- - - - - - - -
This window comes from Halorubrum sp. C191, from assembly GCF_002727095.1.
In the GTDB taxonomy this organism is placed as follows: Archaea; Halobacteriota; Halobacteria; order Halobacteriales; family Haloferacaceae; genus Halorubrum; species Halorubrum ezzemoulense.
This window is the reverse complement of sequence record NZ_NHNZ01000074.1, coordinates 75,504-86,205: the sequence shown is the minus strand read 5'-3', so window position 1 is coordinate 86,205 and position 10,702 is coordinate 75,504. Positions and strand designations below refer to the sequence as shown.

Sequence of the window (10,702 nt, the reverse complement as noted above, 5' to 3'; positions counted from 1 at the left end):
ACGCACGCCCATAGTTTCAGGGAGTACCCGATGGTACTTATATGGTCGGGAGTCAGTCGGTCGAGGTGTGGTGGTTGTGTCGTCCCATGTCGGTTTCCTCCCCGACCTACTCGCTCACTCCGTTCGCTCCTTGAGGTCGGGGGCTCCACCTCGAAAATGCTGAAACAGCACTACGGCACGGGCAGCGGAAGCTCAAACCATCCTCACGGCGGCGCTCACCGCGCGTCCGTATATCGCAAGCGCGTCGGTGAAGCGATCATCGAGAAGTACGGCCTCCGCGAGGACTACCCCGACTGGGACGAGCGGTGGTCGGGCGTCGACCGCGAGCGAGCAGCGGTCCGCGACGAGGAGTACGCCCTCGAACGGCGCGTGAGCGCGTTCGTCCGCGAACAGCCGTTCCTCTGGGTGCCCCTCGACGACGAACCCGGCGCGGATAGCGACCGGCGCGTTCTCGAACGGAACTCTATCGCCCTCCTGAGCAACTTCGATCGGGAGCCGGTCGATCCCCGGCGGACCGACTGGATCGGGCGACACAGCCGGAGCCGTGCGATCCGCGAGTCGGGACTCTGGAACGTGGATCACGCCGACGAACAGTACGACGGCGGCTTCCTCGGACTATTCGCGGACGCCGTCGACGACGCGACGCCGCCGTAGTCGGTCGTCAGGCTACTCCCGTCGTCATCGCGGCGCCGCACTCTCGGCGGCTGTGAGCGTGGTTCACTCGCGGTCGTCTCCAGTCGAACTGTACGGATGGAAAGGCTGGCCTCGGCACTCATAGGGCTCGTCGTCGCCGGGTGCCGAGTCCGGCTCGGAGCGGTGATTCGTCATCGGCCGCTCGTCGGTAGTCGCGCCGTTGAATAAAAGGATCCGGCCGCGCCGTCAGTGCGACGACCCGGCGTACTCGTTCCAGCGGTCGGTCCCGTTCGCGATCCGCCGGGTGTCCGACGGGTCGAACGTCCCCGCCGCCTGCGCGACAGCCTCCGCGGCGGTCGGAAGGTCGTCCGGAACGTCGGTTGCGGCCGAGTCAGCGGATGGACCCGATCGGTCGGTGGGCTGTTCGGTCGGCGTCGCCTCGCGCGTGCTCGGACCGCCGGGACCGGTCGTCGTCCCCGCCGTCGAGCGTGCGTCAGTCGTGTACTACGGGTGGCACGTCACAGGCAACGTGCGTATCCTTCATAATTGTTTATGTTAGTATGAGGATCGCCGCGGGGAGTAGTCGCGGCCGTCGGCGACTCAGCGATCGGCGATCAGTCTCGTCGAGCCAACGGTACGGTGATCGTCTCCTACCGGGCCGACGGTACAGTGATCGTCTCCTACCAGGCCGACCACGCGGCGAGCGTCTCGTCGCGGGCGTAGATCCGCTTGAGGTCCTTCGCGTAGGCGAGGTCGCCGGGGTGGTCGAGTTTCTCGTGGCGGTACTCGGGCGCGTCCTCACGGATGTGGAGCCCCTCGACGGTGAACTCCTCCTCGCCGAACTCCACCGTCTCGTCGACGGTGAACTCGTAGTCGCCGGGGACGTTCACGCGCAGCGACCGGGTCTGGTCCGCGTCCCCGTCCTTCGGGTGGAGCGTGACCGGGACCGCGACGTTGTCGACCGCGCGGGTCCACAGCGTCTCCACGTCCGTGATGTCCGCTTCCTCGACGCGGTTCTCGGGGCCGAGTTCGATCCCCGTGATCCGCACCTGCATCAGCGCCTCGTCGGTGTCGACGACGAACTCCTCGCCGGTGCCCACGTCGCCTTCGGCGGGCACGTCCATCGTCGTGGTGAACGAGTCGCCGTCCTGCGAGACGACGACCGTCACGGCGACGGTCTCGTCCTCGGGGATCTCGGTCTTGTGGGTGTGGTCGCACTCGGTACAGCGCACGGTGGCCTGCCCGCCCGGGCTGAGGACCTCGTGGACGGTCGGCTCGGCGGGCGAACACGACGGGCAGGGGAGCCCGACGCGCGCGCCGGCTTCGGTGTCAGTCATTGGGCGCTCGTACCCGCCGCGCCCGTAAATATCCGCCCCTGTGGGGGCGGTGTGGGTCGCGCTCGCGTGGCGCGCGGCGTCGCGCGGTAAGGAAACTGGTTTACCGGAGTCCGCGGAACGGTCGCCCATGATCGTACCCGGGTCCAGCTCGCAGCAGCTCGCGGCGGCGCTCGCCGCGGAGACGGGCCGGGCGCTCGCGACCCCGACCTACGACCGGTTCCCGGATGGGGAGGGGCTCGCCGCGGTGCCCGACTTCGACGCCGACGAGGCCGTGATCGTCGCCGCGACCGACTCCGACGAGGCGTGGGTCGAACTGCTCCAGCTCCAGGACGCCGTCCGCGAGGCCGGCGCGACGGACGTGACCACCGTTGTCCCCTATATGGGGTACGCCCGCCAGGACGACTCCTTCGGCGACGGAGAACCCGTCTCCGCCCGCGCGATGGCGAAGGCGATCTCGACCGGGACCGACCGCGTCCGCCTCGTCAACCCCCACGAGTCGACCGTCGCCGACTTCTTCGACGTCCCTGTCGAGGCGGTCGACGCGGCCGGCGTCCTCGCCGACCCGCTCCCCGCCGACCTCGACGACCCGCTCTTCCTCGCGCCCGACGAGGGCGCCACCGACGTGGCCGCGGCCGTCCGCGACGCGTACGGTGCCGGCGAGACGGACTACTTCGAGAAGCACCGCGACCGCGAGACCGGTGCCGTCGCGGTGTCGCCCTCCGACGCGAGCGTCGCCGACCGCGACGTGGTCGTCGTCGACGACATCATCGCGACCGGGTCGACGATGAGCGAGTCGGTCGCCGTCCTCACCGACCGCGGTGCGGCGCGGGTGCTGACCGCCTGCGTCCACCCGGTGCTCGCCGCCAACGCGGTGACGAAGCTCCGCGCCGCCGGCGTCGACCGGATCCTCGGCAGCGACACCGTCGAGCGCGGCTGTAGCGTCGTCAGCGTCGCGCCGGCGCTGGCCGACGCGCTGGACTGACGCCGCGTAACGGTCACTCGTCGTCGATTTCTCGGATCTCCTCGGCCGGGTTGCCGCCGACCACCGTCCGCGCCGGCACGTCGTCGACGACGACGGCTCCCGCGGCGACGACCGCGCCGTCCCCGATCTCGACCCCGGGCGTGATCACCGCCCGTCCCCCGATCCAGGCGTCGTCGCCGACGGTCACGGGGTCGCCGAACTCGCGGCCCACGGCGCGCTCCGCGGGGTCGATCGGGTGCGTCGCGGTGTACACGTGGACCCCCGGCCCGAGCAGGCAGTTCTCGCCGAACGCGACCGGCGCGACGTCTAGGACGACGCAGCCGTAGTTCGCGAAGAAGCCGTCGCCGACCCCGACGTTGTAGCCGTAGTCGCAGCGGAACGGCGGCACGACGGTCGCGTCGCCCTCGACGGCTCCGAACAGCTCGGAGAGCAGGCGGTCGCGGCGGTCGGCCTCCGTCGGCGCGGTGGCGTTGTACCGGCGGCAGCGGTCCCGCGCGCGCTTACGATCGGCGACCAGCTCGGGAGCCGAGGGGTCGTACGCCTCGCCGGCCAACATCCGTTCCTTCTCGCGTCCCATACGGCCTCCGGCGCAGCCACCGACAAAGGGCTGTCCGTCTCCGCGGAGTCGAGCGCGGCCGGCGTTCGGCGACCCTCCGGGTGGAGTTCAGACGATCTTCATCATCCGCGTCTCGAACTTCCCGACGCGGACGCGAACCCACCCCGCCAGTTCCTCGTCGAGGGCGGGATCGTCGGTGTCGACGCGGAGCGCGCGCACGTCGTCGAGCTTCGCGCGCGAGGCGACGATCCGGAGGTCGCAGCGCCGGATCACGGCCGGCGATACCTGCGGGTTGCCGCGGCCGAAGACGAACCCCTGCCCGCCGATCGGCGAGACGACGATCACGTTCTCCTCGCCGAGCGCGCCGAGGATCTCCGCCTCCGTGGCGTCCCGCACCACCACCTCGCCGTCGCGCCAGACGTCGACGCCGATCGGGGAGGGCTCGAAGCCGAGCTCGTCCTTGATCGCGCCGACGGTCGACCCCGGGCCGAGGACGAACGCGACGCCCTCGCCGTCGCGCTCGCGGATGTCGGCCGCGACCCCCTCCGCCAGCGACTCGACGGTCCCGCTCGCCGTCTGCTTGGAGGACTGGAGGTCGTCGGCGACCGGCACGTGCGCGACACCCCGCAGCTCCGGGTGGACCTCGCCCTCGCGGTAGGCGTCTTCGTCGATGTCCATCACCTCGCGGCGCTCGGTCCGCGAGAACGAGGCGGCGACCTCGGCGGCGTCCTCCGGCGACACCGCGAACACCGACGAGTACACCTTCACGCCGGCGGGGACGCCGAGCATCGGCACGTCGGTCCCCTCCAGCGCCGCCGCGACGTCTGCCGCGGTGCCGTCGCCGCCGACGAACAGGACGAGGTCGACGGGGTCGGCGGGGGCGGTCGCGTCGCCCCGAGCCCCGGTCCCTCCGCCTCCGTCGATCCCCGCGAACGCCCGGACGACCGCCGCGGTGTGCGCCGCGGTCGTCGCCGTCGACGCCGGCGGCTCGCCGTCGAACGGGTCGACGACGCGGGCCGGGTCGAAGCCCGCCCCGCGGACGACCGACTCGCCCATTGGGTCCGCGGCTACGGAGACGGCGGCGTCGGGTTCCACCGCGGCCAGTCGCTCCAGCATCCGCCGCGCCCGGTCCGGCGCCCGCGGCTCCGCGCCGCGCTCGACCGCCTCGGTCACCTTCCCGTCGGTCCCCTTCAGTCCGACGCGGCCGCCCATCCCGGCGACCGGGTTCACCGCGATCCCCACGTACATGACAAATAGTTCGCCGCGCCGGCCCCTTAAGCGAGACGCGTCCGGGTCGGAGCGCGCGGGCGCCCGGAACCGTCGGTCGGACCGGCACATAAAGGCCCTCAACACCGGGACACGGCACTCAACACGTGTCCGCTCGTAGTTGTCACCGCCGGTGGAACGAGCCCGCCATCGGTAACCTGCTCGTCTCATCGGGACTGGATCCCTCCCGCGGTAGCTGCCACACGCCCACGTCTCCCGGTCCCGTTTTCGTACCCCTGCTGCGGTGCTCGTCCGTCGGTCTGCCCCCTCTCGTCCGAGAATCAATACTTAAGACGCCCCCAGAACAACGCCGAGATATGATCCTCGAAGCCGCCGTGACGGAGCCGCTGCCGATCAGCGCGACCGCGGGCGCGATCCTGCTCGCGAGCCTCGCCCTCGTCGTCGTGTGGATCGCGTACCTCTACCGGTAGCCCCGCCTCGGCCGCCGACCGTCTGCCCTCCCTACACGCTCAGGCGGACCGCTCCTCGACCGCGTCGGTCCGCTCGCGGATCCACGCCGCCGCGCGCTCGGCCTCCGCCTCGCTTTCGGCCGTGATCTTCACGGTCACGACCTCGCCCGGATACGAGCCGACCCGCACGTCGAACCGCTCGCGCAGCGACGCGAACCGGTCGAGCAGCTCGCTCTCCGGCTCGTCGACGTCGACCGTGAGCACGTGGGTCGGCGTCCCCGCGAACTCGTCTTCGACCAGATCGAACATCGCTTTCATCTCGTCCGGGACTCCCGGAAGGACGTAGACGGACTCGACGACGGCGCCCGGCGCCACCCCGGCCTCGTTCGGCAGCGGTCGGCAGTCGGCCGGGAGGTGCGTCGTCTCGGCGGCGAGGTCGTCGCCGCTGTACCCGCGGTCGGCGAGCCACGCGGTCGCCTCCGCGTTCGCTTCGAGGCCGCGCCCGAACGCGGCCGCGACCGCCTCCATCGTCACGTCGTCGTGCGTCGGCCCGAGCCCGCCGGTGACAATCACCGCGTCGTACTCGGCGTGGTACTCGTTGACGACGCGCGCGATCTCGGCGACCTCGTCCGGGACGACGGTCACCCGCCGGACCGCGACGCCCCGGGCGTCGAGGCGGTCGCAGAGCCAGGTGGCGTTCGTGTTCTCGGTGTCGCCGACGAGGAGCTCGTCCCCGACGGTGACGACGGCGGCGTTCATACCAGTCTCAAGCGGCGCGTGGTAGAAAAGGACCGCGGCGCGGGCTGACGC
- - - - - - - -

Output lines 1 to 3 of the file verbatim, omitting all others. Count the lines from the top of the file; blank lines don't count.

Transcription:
This window comes from Halorubrum sp. C191, from assembly GCF_002727095.1.
In the GTDB taxonomy this organism is placed as follows: Archaea; Halobacteriota; Halobacteria; order Halobacteriales; family Haloferacaceae; genus Halorubrum; species Halorubrum ezzemoulense.
This window is the reverse complement of sequence record NZ_NHNZ01000074.1, coordinates 75,504-86,205: the sequence shown is the minus strand read 5'-3', so window position 1 is coordinate 86,205 and position 10,702 is coordinate 75,504. Positions and strand designations below refer to the sequence as shown.